Maybe I would have tried to make things work with the father, and stayed in an unhealthy relationship. Maybe we would have broken up anyway, leaving me to raise my child as a single mother. The child (at best) might have seen their father occasionally, as we never lived in the same state and wouldn’t have had the means to move and live independently. It’d be more difficult finding time to date, or finding another man my age interested in a woman with a child, meaning I’d likely be living in a single income household for longer; another barrier in my ability for economic mobility.

Sad woman sitting in the corner of a room, head on the knees, face is hidden, black and white

This is how my life could have been very different without reproductive rights. This is even with all my privilege of growing up in a middle class white neighborhood, private school education, and religious involvement. Unfortunately, many young women haven’t had the same privileges. Their mother’s are working several jobs to make ends meet, and aren’t home to have conversations about healthy sexuality, or protect them from risky situations. They might not have fathers around to model respectful behavior towards women, and help foster their self-esteem. They’re less protected from increasing cultural messages (including those from our president) that their sexuality is the most valuable thing they have to offer others.

When they fall for a boy (similarly deprived of positive role models) who makes spontaneous and irresponsible decisions… the boy can walk away. However, without reproductive rights, the girl is left to bare the responsibility for the rest of her life. She’s left to try to do better than her own mother, until she realizes that her own mother was doing the best she could, and the cards are stacked against the girl to do any better. She might begin to notice how many other girls in her neighborhood are in the same situation, and that their daughters eventually find themselves in the same situation, and it might begin to dawn on her why it’s so difficult for anyone in the neighborhood to get out. Then it might dawn on her how women’s rights are so inextricably connected to human rights, social justice, improving poverty, decreasing crime, public health, and accessible quality education.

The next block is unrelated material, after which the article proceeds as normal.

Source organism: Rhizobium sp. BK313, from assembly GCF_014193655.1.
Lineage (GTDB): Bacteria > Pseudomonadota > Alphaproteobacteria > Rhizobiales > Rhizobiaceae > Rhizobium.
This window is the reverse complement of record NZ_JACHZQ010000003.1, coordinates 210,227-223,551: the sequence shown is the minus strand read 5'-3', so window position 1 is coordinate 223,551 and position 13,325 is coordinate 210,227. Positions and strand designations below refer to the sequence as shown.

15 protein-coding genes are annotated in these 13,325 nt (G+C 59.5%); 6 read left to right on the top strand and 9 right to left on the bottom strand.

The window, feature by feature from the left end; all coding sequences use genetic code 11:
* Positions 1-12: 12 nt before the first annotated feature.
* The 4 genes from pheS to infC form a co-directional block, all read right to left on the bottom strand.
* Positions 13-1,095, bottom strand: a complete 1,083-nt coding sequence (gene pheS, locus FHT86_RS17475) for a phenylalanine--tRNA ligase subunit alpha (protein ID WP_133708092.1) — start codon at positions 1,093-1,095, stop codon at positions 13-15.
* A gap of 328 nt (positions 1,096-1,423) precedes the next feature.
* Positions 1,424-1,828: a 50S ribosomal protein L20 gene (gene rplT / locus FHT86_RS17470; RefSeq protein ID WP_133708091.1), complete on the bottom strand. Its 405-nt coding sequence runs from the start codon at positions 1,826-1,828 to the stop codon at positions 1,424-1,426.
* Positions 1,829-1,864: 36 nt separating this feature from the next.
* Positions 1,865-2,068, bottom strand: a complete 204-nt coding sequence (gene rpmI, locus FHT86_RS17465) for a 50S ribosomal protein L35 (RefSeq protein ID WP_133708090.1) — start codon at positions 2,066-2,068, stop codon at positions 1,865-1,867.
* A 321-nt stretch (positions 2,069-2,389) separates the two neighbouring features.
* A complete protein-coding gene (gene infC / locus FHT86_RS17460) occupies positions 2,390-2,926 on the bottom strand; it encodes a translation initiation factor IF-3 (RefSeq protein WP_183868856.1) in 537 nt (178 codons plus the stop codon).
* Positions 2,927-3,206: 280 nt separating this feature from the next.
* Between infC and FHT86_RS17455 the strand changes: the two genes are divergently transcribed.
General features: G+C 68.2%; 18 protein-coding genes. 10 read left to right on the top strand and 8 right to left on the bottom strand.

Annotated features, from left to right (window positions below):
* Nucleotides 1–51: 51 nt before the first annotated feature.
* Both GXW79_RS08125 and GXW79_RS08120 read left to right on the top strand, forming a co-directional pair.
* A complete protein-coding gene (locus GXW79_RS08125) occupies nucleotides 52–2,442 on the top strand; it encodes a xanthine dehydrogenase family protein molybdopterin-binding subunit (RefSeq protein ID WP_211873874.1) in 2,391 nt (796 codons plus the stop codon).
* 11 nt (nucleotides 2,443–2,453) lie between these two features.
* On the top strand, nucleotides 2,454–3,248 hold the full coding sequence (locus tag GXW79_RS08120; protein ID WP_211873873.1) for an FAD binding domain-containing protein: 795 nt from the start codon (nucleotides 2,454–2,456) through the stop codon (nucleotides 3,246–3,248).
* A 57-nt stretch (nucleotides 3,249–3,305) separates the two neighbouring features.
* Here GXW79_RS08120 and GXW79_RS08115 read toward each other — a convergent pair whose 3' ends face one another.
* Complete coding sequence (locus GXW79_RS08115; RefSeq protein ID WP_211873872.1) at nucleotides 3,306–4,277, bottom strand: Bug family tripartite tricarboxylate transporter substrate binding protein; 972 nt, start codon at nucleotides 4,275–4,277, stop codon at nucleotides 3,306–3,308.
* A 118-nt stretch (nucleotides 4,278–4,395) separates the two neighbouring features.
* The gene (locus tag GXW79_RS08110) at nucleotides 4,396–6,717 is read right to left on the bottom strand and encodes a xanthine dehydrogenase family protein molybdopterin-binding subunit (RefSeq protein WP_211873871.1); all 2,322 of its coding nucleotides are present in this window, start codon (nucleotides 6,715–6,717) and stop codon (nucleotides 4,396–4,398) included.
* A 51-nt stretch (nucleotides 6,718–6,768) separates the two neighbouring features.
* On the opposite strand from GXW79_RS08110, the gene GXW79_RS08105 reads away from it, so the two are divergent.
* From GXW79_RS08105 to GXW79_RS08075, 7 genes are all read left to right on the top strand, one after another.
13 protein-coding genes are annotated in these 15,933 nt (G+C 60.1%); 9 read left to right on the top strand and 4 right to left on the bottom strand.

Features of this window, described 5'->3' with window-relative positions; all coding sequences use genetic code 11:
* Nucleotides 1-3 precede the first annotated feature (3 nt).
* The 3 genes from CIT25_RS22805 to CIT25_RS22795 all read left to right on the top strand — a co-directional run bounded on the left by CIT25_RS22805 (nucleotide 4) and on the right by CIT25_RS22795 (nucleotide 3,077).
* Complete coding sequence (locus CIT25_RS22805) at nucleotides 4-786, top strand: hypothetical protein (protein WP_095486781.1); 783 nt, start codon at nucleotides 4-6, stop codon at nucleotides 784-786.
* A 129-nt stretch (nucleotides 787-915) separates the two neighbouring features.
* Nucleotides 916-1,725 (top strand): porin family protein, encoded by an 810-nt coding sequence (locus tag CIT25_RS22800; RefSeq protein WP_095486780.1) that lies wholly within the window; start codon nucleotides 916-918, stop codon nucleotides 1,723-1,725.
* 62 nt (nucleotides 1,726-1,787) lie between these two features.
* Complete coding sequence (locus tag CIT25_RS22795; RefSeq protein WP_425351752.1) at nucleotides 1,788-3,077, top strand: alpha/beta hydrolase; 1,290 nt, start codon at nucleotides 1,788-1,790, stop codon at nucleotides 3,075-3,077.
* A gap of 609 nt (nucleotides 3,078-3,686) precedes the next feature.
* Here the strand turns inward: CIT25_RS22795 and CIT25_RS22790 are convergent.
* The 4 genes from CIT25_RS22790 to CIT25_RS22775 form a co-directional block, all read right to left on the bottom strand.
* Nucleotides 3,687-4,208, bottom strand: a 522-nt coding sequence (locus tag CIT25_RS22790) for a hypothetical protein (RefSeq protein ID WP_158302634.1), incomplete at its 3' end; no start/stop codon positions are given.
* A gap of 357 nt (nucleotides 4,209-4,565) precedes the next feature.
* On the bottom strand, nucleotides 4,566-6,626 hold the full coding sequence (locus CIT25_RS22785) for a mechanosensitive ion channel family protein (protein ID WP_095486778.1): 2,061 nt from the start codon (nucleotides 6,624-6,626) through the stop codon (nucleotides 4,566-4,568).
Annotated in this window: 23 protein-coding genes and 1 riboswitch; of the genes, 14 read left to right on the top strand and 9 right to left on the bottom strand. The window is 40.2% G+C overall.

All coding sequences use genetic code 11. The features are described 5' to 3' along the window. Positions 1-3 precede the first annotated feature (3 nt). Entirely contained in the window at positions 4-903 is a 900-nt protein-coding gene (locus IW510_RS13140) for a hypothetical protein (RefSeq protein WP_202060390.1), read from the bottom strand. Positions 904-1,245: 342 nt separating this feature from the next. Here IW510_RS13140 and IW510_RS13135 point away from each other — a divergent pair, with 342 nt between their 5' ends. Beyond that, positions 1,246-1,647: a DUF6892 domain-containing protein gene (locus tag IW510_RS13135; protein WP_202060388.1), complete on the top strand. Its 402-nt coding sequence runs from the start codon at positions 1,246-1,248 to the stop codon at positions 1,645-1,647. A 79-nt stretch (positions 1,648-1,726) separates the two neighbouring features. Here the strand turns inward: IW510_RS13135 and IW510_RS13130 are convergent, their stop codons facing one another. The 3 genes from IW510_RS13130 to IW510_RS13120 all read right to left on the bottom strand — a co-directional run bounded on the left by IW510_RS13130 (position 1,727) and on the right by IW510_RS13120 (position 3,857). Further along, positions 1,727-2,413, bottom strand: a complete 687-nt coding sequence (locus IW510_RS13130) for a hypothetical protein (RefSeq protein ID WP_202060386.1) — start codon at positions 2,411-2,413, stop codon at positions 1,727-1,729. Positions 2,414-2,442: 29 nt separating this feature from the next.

Don’t get me wrong, I know some mothers are able to overcome all these barriers, make the best of a difficult situation, and do a wonderful job raising their children. They are absolute heroes – but because of how difficult and important this task is, I don’t think any woman should be forced to take it on without deciding it’s what SHE WANTS. I also understand that a woman can choose to follow through with her pregnancy, and then decide to give her child up for adoption. Expecting a woman to carry a child in her womb for 9 months, give birth, and then give that child away also seems like an extremely unfair physical, practical, and emotional toll to force upon a woman, without her ability to choose. I am very much pro-life, in that I think if a woman wants to follow through with a pregnancy, she should have as much support available as possible. I simply don’t think she needs the government to make that decision for her. To me, a fundamental element of female empowerment is acknowledging that NO ONE is better able to make a life changing decision for a woman than the woman HERSELF.

This is why, for many of us, reproductive rights are inseparable from women’s rights.

* I understand the argument that an unborn child is a human too, and also has rights…. I really do… but there simply isn’t a clear agreed upon point at which an embryo is a person. Hopefully, however, there’s no debate that every already born woman is definitely a human, so it seems reasonable that our human rights should take precedence.

** Let it be known that I have no official affiliation with the Women’s March and cannot speak on behalf of any of the organizers or protesters. This post is intended to simply share my take on the issue.